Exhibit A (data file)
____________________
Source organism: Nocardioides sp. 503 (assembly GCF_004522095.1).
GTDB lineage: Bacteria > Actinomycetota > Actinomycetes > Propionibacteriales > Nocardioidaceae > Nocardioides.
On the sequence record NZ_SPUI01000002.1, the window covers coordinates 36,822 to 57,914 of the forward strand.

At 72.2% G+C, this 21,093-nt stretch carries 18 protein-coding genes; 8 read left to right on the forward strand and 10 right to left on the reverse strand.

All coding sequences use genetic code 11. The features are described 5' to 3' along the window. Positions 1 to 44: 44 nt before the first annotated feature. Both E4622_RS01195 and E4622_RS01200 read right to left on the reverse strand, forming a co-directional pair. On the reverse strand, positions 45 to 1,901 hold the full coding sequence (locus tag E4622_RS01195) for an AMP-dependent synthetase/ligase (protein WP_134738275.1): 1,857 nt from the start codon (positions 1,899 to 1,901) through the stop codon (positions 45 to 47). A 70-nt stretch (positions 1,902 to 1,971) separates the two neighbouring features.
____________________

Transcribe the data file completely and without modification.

Source organism: Nocardioides sp. 503 (assembly GCF_004522095.1).
GTDB lineage: Bacteria > Actinomycetota > Actinomycetes > Propionibacteriales > Nocardioidaceae > Nocardioides.
On the sequence record NZ_SPUI01000002.1, the window covers coordinates 36,822 to 57,914 of the forward strand.

At 72.2% G+C, this 21,093-nt stretch carries 18 protein-coding genes; 8 read left to right on the forward strand and 10 right to left on the reverse strand.

All coding sequences use genetic code 11. The features are described 5' to 3' along the window. Positions 1 to 44: 44 nt before the first annotated feature. Both E4622_RS01195 and E4622_RS01200 read right to left on the reverse strand, forming a co-directional pair. On the reverse strand, positions 45 to 1,901 hold the full coding sequence (locus tag E4622_RS01195) for an AMP-dependent synthetase/ligase (protein WP_134738275.1): 1,857 nt from the start codon (positions 1,899 to 1,901) through the stop codon (positions 45 to 47). A 70-nt stretch (positions 1,902 to 1,971) separates the two neighbouring features.